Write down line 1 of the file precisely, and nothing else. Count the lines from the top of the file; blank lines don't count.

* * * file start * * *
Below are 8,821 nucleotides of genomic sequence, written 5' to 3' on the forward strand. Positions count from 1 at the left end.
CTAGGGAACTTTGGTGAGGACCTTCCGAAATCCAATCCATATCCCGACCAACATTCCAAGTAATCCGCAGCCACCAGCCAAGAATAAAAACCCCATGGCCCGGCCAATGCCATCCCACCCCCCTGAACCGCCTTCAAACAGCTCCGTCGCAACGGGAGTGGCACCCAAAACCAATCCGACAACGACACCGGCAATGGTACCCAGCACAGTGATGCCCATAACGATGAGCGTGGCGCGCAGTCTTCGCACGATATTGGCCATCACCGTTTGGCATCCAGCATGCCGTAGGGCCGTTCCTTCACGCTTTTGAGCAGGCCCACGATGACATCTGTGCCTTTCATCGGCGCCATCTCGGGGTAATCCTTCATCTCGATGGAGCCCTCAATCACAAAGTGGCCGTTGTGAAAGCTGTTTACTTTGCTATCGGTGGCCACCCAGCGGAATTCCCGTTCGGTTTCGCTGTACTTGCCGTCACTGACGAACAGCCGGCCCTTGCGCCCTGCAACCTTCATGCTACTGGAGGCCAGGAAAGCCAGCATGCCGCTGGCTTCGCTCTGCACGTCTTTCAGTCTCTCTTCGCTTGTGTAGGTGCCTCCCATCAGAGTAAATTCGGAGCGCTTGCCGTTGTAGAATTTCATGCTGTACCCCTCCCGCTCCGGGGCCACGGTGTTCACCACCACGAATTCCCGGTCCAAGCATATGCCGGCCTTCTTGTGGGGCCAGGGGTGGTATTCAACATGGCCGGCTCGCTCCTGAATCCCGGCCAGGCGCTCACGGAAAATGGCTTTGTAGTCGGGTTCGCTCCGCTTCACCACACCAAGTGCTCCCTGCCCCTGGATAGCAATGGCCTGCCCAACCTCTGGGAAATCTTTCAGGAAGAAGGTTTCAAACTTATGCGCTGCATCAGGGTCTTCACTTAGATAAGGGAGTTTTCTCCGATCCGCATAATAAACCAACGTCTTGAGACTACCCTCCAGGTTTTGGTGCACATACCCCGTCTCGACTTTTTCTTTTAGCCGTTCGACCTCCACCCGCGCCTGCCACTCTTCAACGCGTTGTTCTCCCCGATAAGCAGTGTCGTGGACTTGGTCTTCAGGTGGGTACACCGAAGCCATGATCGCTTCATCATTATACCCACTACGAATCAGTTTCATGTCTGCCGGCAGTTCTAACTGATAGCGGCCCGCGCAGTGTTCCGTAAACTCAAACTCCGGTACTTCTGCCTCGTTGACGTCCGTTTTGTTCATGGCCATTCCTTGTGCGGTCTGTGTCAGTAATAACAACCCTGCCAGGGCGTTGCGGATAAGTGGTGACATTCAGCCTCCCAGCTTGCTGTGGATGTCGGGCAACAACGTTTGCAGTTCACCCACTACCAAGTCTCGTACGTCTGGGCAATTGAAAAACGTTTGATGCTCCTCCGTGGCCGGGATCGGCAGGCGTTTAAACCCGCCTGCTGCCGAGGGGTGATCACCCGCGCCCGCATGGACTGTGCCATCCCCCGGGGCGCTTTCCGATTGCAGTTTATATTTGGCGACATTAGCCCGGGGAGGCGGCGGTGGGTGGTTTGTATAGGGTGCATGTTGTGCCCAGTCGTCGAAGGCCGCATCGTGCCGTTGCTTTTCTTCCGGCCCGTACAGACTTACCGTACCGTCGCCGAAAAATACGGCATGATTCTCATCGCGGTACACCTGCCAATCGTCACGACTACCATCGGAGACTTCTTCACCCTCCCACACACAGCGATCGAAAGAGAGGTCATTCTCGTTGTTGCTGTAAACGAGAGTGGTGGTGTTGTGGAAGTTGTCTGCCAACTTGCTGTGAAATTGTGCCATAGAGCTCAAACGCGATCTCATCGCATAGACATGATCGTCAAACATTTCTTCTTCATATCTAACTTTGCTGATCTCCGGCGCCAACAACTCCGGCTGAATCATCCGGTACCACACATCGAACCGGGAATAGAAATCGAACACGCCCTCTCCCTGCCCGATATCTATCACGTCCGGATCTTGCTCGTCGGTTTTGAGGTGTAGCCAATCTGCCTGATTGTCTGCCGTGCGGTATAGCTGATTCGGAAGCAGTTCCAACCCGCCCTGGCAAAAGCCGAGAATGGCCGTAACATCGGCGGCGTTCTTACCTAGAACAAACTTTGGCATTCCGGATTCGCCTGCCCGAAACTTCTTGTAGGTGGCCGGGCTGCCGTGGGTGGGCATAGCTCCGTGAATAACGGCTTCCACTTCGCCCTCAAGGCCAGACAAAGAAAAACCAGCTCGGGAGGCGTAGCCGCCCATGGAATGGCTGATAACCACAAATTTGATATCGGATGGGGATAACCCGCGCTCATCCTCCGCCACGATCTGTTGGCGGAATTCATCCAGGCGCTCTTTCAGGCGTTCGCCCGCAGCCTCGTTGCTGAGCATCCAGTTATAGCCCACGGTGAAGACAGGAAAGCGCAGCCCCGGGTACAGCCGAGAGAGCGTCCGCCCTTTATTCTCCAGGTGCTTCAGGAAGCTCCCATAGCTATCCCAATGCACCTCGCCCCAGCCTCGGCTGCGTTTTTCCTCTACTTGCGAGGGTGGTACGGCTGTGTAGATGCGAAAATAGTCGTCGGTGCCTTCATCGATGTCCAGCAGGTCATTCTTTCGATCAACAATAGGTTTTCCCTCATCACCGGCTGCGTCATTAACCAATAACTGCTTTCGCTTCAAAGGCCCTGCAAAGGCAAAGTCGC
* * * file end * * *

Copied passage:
Below are 8,821 nucleotides of genomic sequence, written 5' to 3' on the forward strand. Positions count from 1 at the left end.